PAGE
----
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Comment: Re:How much more? (Score 1) 95

by SoftwareArtist (#47553521) Attached to: Google's Mapping Contest Draws Ire From Indian Government

No, we didn't.

Prior to the first gulf war (the one in the early 90s), Iraq had a chemical weapons program. After the war, that was shut down and most of their stocks destroyed. When the inspectors came through after the second gulf war (the one in the early 2000s), they came across old shells on which they found residue of chemical weapons, indicating that a decade earlier they had once contained chemical weapons. They found no evidence that Iraq had actually restarted its chemical weapons program, or had any significant stock of chemical weapons.

If you claim they found anything more than that, please provide a citation.

Comment: So what? (Score 1) 174

Is this supposed to be a bad thing? Why? This post seems to imply that your entire career should be determined by your major in college. Thank goodness that isn't true. How many people really know what they want to do at age 20? Lots of people change fields several times over their careers.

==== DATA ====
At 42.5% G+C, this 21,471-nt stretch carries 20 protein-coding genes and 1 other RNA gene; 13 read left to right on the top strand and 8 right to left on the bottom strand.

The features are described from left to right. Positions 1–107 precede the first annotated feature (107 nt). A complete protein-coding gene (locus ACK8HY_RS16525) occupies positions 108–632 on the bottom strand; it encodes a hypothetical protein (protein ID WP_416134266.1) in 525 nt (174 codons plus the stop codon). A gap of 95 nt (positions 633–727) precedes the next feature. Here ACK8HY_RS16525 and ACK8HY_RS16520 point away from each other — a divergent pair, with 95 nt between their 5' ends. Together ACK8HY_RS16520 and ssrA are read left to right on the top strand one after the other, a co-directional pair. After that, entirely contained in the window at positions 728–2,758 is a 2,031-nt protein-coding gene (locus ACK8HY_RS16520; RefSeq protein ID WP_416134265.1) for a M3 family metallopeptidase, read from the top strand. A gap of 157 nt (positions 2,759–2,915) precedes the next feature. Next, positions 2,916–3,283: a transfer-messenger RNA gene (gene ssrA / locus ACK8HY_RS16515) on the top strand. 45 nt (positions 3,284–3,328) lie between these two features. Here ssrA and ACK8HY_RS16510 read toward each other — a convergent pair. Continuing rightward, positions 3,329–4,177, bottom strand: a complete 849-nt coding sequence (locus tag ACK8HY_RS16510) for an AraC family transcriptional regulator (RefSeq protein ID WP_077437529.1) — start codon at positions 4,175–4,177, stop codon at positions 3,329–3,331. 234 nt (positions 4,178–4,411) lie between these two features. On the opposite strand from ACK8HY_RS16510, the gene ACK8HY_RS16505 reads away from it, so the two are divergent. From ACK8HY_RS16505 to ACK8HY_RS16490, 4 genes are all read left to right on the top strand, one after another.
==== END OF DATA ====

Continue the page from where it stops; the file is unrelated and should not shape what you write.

Comment: Re:Incandescent will be best for the environment. (Score 1) 278

by SoftwareArtist (#47462045) Attached to: My most recent energy-saving bulbs last ...

Hard to beat a plain glass globe with a metal wire for clean recyclable environmentally friendly materials.

The mercury released into the atmosphere by using an incandescent is more than what's released by using a CFL. Incandescents don't contain mercury, but coal does, and a lot of the world's electricity comes from burning coal. Then of course, if you recycle your CFLs instead of putting them in the garbage, that means even less mercury in the environment.

Comment: Mensa is for wannabes (Score 1) 561